Infections Can Cause 'Blood Poisoning'
Learn the Signs and Symptoms of Sepsis at Washington Hospital Seminar
Without proper treatment, ordinary infections can become so severe that they cause an overwhelming immune response called sepsis as the body fights the infection. This life-threatening condition can make people very sick.
"With sepsis, chemicals released into the blood to fight the infection trigger widespread inflammation, which can restrict blood flow and cause organs to shut down," said Dr. Kadeer Halimi, who specializes in emergency medicine at Washington Hospital. "Some people call sepsis blood poisoning."
To help raise awareness about this dangerous condition, Halimi will present "Signs and Symptoms of Sepsis" with Brenda Brennan, a registered nurse who also specializes in emergency medicine at Washington Hospital. The free seminar will be held on Tuesday, August 14, from 1 to 3 p.m., at the Conrad E. Anderson, M.D. Auditorium, located at 2500 Mowry Avenue (Washington West) in Fremont. You can register online at www.whhs.com or call (800) 963-7070 for more information.
"It's important for people to know the signs and symptoms of sepsis, particularly if they are at high risk, because early intervention is critical," Halimi said. "We want to make sure people know when to seek medical attention."
Bacteria are the most common cause, but other microbes like viruses and fungi can also cause sepsis, he explained. Pneumonia, urinary tract infections, skin infections, appendicitis, and meningitis can all lead to sepsis if the infection spreads.
"Any infection can turn into sepsis," Halimi added. "That's why we really need to be diligent about clearing up infections with proper treatment."
The symptoms include fever, chills and severe shaking, rapid breathing, and low blood pressure. Often one of the first signs of sepsis is an altered mental state such as confusion and agitation. Dizziness can also occur. Some people with sepsis also develop a rash on their skin and may experience pain in their joints.
Anyone can get sepsis, although Halimi said those most at risk for sepsis are people with compromised immune systems due to illnesses like diabetes and AIDS, and medical treatments such as chemotherapy and steroids. Babies and the elderly also have an increased risk because they have weaker immune systems.
"Medications that suppress the immune system increase the risk for developing sepsis," he added.
Early Treatment is Critical
Treating sepsis at an early stage is critical, according to Halimi. Washington Hospital has a sepsis protocol in place so that physicians and nurses can immediately recognize the signs and symptoms of sepsis and implement an aggressive treatment plan.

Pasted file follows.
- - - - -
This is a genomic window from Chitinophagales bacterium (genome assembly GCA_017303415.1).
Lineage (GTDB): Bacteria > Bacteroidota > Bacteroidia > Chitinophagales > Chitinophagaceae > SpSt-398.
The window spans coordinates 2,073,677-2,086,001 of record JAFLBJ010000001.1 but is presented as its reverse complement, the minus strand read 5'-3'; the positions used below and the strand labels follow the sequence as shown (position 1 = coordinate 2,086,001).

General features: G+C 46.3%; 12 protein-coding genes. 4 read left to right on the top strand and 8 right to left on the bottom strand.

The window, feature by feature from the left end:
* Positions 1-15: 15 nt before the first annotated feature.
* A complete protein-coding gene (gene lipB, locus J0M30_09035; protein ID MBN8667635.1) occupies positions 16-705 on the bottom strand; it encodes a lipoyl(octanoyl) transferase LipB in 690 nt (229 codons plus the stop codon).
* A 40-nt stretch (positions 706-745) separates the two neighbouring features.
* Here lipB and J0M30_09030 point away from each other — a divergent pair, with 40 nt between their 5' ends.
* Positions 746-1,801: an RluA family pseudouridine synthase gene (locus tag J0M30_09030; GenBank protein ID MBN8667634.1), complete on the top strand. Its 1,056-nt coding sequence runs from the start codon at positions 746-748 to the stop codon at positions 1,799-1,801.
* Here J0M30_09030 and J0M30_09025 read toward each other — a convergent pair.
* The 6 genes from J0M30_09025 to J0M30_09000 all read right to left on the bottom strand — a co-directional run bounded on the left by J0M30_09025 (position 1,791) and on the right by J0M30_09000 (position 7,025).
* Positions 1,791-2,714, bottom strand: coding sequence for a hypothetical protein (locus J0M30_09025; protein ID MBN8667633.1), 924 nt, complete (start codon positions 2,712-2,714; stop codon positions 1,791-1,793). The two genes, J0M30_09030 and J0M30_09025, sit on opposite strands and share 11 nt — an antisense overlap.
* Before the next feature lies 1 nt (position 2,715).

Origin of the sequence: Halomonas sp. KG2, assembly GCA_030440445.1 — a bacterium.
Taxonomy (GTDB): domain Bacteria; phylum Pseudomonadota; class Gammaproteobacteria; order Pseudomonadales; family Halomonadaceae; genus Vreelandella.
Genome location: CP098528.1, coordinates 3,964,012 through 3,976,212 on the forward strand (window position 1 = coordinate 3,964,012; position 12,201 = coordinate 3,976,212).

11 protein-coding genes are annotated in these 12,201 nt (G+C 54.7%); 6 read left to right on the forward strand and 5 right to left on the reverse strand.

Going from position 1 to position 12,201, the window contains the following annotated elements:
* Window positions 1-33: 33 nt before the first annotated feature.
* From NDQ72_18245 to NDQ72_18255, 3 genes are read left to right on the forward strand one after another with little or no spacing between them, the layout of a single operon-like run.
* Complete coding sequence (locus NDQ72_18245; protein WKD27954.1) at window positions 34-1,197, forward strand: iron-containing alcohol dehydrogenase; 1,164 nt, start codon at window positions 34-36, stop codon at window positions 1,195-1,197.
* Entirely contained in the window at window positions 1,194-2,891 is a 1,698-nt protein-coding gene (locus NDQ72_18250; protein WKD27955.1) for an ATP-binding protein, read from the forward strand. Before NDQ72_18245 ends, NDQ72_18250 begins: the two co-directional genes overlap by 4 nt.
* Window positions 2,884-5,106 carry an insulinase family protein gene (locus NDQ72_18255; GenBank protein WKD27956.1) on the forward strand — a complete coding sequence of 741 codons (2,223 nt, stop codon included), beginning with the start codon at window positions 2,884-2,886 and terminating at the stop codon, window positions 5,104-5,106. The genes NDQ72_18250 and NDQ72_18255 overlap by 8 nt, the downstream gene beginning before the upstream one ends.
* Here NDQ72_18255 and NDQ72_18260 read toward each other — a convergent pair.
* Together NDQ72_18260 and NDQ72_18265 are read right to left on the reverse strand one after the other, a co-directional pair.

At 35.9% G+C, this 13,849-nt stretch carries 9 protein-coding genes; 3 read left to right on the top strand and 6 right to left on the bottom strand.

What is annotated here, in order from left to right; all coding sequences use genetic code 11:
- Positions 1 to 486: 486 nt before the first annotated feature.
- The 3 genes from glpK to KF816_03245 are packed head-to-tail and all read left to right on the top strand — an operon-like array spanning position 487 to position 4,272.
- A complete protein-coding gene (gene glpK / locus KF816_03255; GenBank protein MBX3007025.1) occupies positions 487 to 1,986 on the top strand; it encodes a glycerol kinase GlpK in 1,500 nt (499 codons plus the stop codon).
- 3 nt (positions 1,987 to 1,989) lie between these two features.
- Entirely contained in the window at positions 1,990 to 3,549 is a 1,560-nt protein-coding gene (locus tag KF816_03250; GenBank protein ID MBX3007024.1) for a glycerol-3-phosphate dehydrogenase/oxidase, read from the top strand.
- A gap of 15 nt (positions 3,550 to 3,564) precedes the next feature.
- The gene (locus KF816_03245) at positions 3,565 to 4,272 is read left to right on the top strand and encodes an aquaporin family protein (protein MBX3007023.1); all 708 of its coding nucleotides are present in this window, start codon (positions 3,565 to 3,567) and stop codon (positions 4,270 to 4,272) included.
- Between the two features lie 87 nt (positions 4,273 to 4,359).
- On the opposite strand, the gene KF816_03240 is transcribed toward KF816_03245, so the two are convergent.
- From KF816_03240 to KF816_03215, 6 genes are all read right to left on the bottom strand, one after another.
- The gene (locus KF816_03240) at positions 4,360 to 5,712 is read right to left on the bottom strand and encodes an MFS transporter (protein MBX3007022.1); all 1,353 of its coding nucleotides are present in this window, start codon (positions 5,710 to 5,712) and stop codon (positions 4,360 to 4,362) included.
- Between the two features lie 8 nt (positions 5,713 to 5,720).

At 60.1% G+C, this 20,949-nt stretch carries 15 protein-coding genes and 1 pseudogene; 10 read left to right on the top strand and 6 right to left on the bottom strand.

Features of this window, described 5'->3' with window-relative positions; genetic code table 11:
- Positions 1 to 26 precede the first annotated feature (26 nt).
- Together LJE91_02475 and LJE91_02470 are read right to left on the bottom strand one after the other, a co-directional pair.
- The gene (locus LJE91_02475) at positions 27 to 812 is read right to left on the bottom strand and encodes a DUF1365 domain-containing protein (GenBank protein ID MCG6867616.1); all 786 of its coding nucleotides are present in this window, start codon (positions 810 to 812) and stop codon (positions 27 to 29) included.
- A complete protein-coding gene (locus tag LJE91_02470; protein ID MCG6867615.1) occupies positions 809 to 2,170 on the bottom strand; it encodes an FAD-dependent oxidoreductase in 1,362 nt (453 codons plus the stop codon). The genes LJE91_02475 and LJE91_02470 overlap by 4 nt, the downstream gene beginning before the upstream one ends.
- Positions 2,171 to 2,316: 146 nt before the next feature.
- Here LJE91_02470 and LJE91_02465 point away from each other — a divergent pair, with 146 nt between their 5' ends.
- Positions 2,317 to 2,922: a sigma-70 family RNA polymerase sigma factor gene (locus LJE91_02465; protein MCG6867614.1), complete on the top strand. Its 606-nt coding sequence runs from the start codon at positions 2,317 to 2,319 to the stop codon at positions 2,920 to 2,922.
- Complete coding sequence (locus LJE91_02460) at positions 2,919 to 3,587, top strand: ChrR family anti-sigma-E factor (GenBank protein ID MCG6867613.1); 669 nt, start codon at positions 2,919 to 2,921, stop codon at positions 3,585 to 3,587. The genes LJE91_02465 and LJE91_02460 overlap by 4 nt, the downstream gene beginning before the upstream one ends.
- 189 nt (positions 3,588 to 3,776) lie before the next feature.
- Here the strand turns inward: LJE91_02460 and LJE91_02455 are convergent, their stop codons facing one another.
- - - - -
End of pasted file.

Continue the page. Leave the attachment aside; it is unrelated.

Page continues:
"We start administering antibiotics and fluids immediately to fight the infection and stabilize blood pressure," he explained. "The faster we can get the treatment started, the better outcomes we see for our patients."
People with severe sepsis require close monitoring and treatment in the hospital intensive care unit. If the patient has severe sepsis or septic shock, lifesaving measures may be needed to stabilize breathing and heart function, Halimi added.
About 750,000 people in this country get sepsis each year and an estimated 28 to 50 percent of them die from the condition - far more than the number of U.S. deaths from prostate cancer, breast cancer, and AIDS combined - according to the National Institutes of Health (NIH).
The number of sepsis cases per year has been on the rise in the United States. The NIH attributes this rise to an aging population, the increased longevity of people with chronic diseases, the spread of antibiotic-resistant organisms, an upsurge in invasive procedures, and broader use of medications that suppress the immune system.
The use of antibiotics over the last few decades has increased, causing many strains of bacteria to become resistant to antibiotics, making infections more difficult to treat, Halimi explained.
He said those who are at higher risk for sepsis should be vigilant about reducing their chances of getting an infection and then closely monitoring any infections they do get. They should also try to avoid coming in contact with people who are sick or have skin infections, he added.
"It's important to remember that anyone can get sepsis and any infection can get out of control and cause sepsis," Halimi said. "That's why everyone should know the signs and symptoms of this potentially deadly medical condition."
To learn about other classes and seminars offered at Washington Hospital, visit www.whhs.com.